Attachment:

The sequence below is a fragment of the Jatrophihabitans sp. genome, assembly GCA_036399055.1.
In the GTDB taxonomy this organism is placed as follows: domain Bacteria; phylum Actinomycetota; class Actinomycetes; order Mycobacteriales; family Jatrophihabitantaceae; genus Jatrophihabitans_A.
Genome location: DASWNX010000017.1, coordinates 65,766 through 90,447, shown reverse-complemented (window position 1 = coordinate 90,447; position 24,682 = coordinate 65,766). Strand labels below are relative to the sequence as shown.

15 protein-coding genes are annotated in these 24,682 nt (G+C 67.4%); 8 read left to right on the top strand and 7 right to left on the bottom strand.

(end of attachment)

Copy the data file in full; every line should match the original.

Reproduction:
The sequence below is a fragment of the Jatrophihabitans sp. genome, assembly GCA_036399055.1.
In the GTDB taxonomy this organism is placed as follows: domain Bacteria; phylum Actinomycetota; class Actinomycetes; order Mycobacteriales; family Jatrophihabitantaceae; genus Jatrophihabitans_A.
Genome location: DASWNX010000017.1, coordinates 65,766 through 90,447, shown reverse-complemented (window position 1 = coordinate 90,447; position 24,682 = coordinate 65,766). Strand labels below are relative to the sequence as shown.

15 protein-coding genes are annotated in these 24,682 nt (G+C 67.4%); 8 read left to right on the top strand and 7 right to left on the bottom strand.